Merlin helicopter CDU teardown and power up demo. Three microprocessors inside!

With lockdown continuing I bought some more military surplus aircraft avionics to mess around with to pass the time and try and figure out how they work of if they could be modified for some other purpose. This time I have a RAF Merlin helicopter CDU (Control Display Unit) to strip down and see if I could power it up. This is the most modern piece of hardware I have got so far dating to 1998 with a sticker suggesting it was repaired in 2002 and it consists of modern surface mount components. It is manufactured by Racal Avionics (now Thales Avionics) in the UK! which is not something you see often nowadays. Actual British electronics and not made in China!

Front view of the CDU from the Merlin helicopter

The unit was marked as unserviceable due to broken fixing bolts so it would not stay secured however it is fully functional otherwise. Furthermore the RAF transferred all of their Merlin helicopters to the Navy where they were upgraded and hence these units are now obsolete and were picked up from a military surplus seller. There wasn’t any information on this unit and searching Google brings up no information either other than photos of the Merlin cockpit with the pilot interacting with one of these units; there are two per aircraft. Prince William may have even flown one of these models of helicopter and could have even used this particular unit however I couldn’t find anything suggesting that.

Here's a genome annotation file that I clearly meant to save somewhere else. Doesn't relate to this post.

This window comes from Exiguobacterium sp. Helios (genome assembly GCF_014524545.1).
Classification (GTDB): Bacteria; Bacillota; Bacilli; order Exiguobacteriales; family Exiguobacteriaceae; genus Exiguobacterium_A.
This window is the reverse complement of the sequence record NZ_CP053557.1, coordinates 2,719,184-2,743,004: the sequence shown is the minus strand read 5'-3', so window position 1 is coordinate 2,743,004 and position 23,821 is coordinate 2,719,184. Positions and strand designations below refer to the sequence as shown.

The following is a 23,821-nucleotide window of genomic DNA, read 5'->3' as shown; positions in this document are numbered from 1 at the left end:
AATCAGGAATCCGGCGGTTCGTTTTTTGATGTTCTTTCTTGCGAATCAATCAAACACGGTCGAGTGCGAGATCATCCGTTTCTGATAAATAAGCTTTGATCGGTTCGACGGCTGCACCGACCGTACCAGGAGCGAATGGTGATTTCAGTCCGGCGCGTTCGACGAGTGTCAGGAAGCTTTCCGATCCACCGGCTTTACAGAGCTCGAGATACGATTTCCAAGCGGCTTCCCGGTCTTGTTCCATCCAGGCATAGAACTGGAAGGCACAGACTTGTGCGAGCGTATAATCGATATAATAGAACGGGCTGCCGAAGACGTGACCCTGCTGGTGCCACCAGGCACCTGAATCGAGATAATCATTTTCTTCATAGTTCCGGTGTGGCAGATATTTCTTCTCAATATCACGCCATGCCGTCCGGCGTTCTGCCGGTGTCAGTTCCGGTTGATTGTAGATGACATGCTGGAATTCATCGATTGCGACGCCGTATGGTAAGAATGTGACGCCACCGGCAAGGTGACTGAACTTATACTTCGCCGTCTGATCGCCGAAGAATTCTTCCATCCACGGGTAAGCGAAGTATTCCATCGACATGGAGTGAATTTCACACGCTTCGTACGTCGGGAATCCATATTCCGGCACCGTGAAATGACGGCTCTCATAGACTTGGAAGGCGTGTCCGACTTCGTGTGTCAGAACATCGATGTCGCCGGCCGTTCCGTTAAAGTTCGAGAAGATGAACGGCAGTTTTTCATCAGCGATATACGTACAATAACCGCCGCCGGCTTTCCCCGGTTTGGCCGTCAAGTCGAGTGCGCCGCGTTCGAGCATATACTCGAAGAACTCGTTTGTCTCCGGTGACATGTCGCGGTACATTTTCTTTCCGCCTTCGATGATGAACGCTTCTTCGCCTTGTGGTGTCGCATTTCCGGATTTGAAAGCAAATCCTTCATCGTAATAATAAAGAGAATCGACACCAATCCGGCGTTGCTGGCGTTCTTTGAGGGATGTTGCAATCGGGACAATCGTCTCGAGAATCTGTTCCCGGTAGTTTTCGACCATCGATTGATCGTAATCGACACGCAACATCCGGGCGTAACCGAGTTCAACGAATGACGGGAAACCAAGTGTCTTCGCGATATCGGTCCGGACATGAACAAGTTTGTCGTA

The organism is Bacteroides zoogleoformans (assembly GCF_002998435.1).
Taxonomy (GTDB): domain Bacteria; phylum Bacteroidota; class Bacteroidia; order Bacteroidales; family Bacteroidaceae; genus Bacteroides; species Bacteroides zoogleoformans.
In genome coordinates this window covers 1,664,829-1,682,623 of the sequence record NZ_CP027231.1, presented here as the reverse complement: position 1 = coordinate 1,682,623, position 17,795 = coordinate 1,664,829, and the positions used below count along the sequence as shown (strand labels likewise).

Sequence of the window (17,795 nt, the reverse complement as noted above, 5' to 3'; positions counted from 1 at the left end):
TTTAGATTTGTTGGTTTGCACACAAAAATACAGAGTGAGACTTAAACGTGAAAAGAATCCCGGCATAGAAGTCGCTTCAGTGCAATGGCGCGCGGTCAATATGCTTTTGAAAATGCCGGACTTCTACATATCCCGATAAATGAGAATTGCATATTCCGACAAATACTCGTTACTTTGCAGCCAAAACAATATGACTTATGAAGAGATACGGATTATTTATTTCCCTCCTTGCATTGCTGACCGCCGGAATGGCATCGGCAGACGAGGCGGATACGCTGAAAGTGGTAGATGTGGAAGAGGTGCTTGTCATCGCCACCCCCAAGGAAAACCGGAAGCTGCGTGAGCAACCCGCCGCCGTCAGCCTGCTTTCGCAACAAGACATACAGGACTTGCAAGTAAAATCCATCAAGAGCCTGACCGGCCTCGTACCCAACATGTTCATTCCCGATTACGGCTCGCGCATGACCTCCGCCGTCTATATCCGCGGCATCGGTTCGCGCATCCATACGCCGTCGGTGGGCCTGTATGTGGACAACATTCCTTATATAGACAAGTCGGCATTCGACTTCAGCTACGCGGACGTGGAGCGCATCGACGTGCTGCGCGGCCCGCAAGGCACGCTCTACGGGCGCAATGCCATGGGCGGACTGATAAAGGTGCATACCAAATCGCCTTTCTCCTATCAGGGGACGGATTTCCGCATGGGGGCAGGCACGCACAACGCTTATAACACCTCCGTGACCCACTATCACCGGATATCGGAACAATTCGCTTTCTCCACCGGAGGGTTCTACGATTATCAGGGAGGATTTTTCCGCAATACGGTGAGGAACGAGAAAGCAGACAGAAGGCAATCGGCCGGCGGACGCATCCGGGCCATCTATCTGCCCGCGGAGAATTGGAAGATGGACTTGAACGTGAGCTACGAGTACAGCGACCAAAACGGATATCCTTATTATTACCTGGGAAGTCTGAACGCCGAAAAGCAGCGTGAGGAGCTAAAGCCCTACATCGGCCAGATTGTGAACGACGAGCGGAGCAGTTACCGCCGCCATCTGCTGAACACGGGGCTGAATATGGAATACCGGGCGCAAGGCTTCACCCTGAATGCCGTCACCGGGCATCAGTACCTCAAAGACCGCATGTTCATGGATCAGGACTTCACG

The unit consists of three circuit boards and a keyboard / display front panel which uses a orange plasma display panel (like the very first laptops) but the display is inverse i.e amber on black rather than black text on an orange / amber background. Update: the unit actually uses a TFEL display (Thin Film Electroluminescent Display) made by Planar and it has the same pinout as the commercially available part no EL320.256-F6 and there is a datasheet available. The circuit boards are the interface board containing an 8 bit microcontroller built into the MIL-STD-1553B interface module along with several RS232 / RS485 transceivers, UART chips and custom CPLD chips amongst others.

Interface board of the merlin helicopter CDU

The second circuit board serves as a display and keyboard interface and contains an AMD 32 bit microcontroller and some fast SRAM and various support IC’s. This board, unlike the others does not appear to be connected to the rear panel connectors; instead simply serving as the keyboard and display controller. Speaking of the back panel there are two circular aircraft style connectors; the smallest is for main power and lighting along with some other unidentified inputs; possibly external switches to select function etc. There are also two coax MIL-STD-1553B connectors and a large circular connector that carries the serial input and outputs.

Keyboard and display controller PCB

The third and final board is the main CPU board powered by a Motorola 68EC020 @ 25Mhz supported by some SRAM, 1Mb of flash and various 68×000 support IC’s and more UARTS. There are also more RS232 / RS485 transceiver chips two of which connect through to the largest plug on the back of the unit. Almost all of the IC’s used on the circuit boards are still in production and have datasheets available which makes modifying it a little easier although it does make heavy use of CPLD chips for specific functions.